Iran's enrichment to high levels at Natanz plant is expanding, IAEA says


FILE PHOTO: The Iranian flag waves in front of the International Atomic Energy Agency (IAEA) headquarters, before the beginning of a board of governors meeting, amid the coronavirus disease (COVID-19) outbreak in Vienna, Austria, March 1, 2021. REUTERS/Lisi Niesner/File Photo

VIENNA (Reuters) - Iran is expanding its enrichment of uranium beyond the highly enriched threshold of 20% purity at a Natanz plant where it is already enriching to 60%, but the new activity does not involve keeping the product, the U.N nuclear watchdog said on Monday.

The move is likely to help Iran refine its knowledge of the enrichment process - something Western powers generally condemn because it is irreversible - but since this time the product is not being collected it will not immediately accelerate Iran's production of uranium enriched to close to weapons-grade.

It has, however, prompted the International Atomic Energy Agency to "increase the frequency and intensity of its safeguards activities" at the above-ground Pilot Fuel Enrichment Plant (PFEP) at Natanz, the IAEA said in a report seen by Reuters. As of around 90% uranium is considered weapons-grade.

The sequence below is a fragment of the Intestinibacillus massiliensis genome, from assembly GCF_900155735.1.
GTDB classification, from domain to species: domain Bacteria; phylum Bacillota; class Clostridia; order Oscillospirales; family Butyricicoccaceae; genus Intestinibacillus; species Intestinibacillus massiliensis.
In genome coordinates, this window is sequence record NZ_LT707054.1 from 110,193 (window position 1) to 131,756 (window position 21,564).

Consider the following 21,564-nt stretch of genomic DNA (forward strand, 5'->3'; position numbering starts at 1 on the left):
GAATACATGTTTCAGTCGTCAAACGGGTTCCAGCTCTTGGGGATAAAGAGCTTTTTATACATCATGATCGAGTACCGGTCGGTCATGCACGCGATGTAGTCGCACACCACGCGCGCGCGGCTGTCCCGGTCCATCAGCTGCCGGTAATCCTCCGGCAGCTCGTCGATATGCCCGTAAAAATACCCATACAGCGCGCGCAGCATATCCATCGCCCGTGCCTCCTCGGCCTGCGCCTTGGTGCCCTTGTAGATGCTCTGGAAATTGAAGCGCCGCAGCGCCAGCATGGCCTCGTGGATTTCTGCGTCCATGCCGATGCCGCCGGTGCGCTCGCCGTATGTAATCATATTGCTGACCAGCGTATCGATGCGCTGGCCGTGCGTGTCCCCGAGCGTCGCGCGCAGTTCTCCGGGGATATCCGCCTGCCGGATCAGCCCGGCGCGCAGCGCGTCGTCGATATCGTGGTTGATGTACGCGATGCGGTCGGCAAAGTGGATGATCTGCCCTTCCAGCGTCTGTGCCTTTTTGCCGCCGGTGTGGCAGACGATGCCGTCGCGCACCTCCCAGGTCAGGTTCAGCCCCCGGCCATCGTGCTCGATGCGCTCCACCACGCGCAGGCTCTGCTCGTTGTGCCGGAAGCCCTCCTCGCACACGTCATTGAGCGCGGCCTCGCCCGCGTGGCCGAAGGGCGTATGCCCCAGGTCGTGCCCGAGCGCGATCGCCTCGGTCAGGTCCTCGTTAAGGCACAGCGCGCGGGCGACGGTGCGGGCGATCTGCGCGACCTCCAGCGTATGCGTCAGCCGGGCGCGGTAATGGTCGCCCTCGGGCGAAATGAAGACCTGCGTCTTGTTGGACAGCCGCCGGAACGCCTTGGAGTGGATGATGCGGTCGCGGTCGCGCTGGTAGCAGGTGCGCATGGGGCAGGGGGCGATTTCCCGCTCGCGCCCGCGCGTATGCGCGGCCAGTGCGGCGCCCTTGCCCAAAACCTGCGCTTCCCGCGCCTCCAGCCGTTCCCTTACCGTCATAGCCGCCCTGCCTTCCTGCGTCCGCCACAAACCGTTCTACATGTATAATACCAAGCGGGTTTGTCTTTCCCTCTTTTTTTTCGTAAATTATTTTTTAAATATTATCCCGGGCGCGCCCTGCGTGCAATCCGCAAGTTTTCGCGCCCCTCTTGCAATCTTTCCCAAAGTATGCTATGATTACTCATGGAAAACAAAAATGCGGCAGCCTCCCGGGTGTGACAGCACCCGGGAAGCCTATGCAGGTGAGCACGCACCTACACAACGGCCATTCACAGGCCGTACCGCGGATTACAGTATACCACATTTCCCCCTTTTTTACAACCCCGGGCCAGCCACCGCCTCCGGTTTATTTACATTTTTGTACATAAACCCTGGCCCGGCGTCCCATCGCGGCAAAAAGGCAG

The IAEA said in a statement outlining the report that Iran informed it last week of changes to the setup of centrifuges, machines that enrich uranium, at the plant - Iran would feed uranium enriched to up to 20% into limited numbers of extra centrifuges without collecting the product.

"On 25 October 2021, the Agency verified that Iran began feeding (uranium hexafluoride gas) enriched up to 20% U-235 into a single IR-6 centrifuge in R&D line 2 at PFEP and that the resulting product and tails streams were being re-combined," the IAEA report said, meaning that after separating the enriched product it was mixed with the centrifuge's waste and not kept.

Iran had said it planned to also feed uranium enriched to up to 20% into other single centrifuges or small- to medium-sized cascades, or clusters, of machines on the same line, but those were not being fed at the time, the IAEA said.

Iran has yet to announce a date to resume discussions in Vienna about reviving the 2015 nuclear pact under which it curbed its nuclear program in return for relief from U.S., EU and U.N. economic sanctions.

Then-U.S. President Donald Trump abandoned the pact in 2018 and reimposed harsh U.S. sanctions. About a year later, Iran started violating some of the deal's limits on uranium enrichment.

(Reporting by Francois Murphy; Editing by Chris Reese and Nick Macfie)

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